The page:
The very first book I tried it out on was The Last Snake Runner, Knopf 2002, written during the years of 1999-2000. I also used it with The Healing Spell, Murder in the House of Embalming (An ancient Egyptian thriller, unsold yet), and now my current WIP, Memoirs of a Girl.
But I've got lots of manuscripts that I haven't done the 3x5 card plotting with. For instance, my new YA Victorian Paranormal, Essence. I have about 12 cards done for it, but I haven't finished by card plotting for it yet, even though I've got 100 pages drafted. For the last 6 months I've been doing character sketches and plotting and note taking and synopsis writing for Essence in Microsoft One Note Program. I think it's similar to Scrivener for Macs. One Note is like an online 3-ring binder with Tabs and sections all in one place. I don't have to keep switching between Word documents because it's all in one place. You can also add links and images and audio recordings right into your One Note Notebook. Which is great for keeping your research together. I love One Note!
I did not do the 3x5 card plotting for Circle of Secrets which comes out in October from Scholastic. Circle of Secrets is the manuscript I wrote on the Armageddon Book Deadline. When my editor asked if I could write a new book in six weeks, I brainstormed with a friend to flesh out my ideas and just plunged into the first draft - which I wrote in two and a half weeks. Then I spent about 4 weeks revising and adding another 18,000 words before I sent it to my editor. Whew!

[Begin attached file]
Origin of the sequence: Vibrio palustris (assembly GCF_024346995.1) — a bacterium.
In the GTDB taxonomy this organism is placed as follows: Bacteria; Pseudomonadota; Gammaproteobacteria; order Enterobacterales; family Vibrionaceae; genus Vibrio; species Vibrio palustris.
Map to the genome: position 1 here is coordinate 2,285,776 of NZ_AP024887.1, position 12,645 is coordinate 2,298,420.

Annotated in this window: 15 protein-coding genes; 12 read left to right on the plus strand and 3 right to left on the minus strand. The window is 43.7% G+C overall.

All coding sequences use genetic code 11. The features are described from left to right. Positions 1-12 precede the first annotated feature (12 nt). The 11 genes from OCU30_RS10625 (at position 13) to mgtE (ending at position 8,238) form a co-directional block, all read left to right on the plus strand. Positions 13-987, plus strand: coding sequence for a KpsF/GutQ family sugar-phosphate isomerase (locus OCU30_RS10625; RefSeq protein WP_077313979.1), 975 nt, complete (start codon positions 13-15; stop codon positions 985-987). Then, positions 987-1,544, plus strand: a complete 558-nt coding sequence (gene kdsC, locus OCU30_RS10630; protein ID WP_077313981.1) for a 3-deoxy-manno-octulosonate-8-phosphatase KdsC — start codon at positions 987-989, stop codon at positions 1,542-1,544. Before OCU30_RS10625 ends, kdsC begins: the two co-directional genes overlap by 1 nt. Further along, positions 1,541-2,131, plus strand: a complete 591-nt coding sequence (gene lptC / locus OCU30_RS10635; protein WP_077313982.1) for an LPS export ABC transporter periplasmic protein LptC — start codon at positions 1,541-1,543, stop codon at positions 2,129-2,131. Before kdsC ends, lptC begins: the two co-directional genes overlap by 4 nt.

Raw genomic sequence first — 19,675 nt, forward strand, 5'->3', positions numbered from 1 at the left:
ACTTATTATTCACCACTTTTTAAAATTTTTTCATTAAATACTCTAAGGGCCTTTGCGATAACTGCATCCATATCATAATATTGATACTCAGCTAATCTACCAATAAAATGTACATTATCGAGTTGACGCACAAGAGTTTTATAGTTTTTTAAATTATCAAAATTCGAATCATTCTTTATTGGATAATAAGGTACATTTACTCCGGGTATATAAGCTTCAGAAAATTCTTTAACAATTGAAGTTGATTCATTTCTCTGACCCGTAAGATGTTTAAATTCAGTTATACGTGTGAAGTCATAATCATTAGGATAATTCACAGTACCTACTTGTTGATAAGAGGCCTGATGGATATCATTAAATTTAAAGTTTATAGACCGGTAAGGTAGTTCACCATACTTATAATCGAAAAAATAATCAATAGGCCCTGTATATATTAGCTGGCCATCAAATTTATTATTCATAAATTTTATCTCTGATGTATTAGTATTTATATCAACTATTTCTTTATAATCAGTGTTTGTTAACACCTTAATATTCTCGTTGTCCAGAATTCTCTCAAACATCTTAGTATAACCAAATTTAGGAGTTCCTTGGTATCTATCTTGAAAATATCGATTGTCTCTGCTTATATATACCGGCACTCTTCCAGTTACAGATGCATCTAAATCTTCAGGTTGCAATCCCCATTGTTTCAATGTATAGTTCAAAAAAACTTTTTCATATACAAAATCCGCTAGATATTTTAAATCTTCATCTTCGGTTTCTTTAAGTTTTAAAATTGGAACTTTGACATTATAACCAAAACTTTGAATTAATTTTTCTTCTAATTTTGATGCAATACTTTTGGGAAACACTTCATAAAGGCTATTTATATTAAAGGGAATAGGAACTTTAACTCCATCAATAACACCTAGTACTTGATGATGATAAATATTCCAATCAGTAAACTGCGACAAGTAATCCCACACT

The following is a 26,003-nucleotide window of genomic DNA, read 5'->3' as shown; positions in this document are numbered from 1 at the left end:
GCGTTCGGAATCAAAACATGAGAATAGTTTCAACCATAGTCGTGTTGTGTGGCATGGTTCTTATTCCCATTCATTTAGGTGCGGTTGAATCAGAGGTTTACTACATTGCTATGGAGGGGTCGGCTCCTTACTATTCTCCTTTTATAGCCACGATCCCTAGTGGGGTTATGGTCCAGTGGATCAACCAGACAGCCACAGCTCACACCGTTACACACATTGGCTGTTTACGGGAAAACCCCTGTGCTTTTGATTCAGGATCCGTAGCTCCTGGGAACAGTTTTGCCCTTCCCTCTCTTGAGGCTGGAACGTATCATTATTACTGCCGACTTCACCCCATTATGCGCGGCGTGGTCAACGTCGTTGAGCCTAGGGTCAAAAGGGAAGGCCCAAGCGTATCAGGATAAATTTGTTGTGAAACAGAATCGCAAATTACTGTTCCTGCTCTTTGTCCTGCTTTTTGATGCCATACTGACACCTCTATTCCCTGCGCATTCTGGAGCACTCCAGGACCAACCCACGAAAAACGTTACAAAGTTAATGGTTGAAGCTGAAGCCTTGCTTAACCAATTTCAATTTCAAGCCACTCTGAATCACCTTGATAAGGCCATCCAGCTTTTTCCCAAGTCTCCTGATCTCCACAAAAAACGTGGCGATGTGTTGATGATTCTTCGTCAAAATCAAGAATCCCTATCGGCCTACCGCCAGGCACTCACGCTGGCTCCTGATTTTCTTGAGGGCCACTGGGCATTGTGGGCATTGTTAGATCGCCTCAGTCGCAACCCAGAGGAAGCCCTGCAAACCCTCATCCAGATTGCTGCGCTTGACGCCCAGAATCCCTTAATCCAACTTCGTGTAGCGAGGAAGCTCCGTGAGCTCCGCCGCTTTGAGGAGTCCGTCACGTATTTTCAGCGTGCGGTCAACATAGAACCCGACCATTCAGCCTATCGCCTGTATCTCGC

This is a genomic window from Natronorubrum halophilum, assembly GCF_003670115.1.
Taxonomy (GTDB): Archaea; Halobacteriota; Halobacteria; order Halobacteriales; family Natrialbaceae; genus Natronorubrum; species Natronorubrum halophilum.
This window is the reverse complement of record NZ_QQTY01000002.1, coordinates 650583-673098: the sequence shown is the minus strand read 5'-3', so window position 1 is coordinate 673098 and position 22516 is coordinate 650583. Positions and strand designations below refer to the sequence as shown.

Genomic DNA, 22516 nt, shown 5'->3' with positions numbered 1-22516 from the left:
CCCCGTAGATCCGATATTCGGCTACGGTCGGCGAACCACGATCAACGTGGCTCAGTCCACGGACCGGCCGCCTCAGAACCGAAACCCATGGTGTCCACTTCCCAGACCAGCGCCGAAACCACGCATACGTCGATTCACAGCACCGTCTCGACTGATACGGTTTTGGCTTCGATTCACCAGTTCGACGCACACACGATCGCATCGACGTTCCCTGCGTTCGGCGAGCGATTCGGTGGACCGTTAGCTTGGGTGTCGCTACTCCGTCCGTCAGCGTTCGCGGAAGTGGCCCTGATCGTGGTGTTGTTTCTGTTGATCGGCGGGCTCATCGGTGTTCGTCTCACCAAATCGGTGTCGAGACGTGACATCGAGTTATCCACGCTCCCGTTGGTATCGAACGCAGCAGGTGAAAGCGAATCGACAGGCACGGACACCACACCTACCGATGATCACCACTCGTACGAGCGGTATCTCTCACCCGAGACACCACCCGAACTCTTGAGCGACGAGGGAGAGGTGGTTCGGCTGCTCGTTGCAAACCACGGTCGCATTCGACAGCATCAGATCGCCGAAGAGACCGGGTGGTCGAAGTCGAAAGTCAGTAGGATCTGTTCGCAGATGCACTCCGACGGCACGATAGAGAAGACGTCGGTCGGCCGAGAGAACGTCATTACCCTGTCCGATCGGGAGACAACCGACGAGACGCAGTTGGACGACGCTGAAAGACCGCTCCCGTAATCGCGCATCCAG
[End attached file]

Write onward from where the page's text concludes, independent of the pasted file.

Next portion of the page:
Okay. When I first start getting whiffs of an idea, random thoughts, setting, characters, plot, I start throwing those random ideas into a notebook (a small one for my purse while I'm out and about and away from home) and then I transfer those ideas into a Word document or a new One Note File. I often spend a few weeks to a few months just throwing, throwing, throwing ideas, bits of character and plot and dialogue into files.
The story starts to take shape in my mind. The characters start becoming more defined. I know my setting usually very well because I'm a setting spring-boarder kind of writer - or I've been reading lots of books for research - and I get to the point that my brain is spilling out my ears. I have jumbled notes, jumbled thoughts inside my head and different plot ideas - or ideas for SCENES that are all mixed-up in my brain.
I need to start organizing those scenes and plot points. Here's where the 3x5 card Plotting Method comes in very handy!
I sit down one day and just start writing down those ideas as fast as I can on cards. ONE IDEA or ONE SCENE per card. No more! After I begin (checking my notebook or other documents to make sure I haven't forgotten anything) the plotting often start coming together more and more and I keep filling cards and more cards.
Usually the plot is out of order. Just a big jumble!
When I get somewhere between 30-50 cards I start laying them all out on a table. They are STILL out of order. But now I can *see* them all in front of me. The whole book is there! I just have to organize it.